After'll see all types of bikes at many races.  I did my first two races on a steel-framed mountain bike and had a blast.  I saw a guy riding a mountain bike during a half-ironman (56 miles on the bike). If you've got bikes and they meet the above criteria, RIDE THEM! 

A triathlon bike has slightly different geometry that is more optimized for the sport and non-draft riding.  They'll usually have slightly upturned outer bars (often called bull bars, they look like horns on a bull) and aero bars with forearm rests.  Road bikes have the curled-down handlebars.  You *can* add aerobars to a road bike (or a hybrid) and they're usually called "clip on" bars.  Riding in the aero position is usually good for ~1 mph improvement over riding "on the hoods" on a road bike.'s hard to climb hills in an aero position and it takes a lot of riding to be comfortable in an aero position.  The geometry helps with running after riding, but unless you're riding 22-23 mph and running 6-minute miles, that's a big price to pay for a very small gain. 

For either, bike fit is important.  There are some online calculators that should get you a rough idea of what size bike to get.  This is also a consideration for buying a bike at a local bike shop (LBS).  They'll try to get you fit on the right size bike and do a basic fit, plus buying from a LBS usually gets you a bike tune-up after you've ridden it a month or two.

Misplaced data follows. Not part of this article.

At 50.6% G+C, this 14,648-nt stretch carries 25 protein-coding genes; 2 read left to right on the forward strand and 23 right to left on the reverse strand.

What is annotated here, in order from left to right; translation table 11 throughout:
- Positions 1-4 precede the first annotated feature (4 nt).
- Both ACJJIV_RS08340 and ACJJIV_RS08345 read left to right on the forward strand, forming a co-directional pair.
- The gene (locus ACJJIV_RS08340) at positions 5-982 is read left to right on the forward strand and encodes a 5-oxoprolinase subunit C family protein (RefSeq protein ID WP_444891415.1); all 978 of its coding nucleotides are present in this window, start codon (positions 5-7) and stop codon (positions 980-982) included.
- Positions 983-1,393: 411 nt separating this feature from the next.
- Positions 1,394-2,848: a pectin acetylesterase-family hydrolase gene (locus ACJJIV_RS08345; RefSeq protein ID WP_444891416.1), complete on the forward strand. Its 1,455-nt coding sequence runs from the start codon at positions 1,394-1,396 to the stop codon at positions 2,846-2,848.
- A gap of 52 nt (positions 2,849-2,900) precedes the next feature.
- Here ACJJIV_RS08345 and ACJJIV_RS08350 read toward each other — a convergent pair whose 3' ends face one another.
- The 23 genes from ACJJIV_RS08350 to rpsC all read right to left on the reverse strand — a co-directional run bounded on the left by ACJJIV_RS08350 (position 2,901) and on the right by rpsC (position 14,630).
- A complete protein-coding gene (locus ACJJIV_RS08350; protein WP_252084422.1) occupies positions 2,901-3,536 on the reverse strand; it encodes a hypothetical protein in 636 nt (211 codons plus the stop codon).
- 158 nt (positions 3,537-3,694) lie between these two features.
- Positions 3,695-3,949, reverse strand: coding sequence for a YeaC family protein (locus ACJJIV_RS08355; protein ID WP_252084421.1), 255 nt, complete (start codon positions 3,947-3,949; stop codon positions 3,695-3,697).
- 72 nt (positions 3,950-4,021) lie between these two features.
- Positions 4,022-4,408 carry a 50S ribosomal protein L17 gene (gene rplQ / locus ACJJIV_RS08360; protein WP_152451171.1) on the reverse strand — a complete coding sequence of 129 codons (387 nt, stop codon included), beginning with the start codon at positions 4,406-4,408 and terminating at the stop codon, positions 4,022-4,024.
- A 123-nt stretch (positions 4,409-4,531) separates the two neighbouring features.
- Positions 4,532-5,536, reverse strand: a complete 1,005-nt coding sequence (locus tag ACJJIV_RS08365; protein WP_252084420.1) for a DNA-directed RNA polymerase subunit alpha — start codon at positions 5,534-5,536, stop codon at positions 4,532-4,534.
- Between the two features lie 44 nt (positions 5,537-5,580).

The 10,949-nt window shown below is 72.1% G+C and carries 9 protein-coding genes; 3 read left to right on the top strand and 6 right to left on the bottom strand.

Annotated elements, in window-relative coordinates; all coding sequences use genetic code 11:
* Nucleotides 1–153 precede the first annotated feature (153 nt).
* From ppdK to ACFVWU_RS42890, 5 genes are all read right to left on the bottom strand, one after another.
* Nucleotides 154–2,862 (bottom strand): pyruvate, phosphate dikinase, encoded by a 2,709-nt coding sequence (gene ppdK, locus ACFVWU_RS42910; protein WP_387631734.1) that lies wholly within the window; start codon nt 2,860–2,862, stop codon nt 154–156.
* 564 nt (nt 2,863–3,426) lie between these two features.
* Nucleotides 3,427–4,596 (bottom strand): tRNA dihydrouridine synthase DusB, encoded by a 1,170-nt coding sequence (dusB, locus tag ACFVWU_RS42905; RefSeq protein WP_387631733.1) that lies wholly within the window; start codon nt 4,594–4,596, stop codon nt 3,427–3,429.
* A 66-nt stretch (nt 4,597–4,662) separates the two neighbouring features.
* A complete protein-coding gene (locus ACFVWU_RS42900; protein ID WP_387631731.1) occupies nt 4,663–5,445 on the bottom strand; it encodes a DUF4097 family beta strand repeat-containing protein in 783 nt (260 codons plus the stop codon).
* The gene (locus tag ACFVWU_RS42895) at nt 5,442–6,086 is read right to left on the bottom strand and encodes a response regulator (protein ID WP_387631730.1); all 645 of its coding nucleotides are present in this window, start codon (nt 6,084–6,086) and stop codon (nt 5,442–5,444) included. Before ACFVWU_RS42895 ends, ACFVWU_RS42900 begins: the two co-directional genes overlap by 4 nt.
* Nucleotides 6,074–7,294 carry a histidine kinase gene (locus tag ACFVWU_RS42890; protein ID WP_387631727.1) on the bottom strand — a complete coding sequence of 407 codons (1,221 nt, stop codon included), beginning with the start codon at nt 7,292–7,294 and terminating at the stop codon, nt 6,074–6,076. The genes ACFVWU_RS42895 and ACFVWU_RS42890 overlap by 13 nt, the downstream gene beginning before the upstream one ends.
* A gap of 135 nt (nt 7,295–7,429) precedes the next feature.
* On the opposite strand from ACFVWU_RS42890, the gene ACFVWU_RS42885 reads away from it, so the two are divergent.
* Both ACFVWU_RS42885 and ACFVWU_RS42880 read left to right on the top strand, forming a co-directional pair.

Here's a mantra:  There's no such thing as a "cheap bike."  That used Schwinn that you pick up for $50 at the garage sale...New tires and tubes are probably $35+ per wheel.  Brake pads another $10.  A chain anywhere from $10-50.  If you're paying the bike shop to do all of this work, you can expect to spend $200 or so on a basic tune up and inspection.  This doesn't include replacing cables or trueing a wobbly wheel.  If you are mechanically inclined, you can do some of this yourself, but...without experience it's hard to get it right.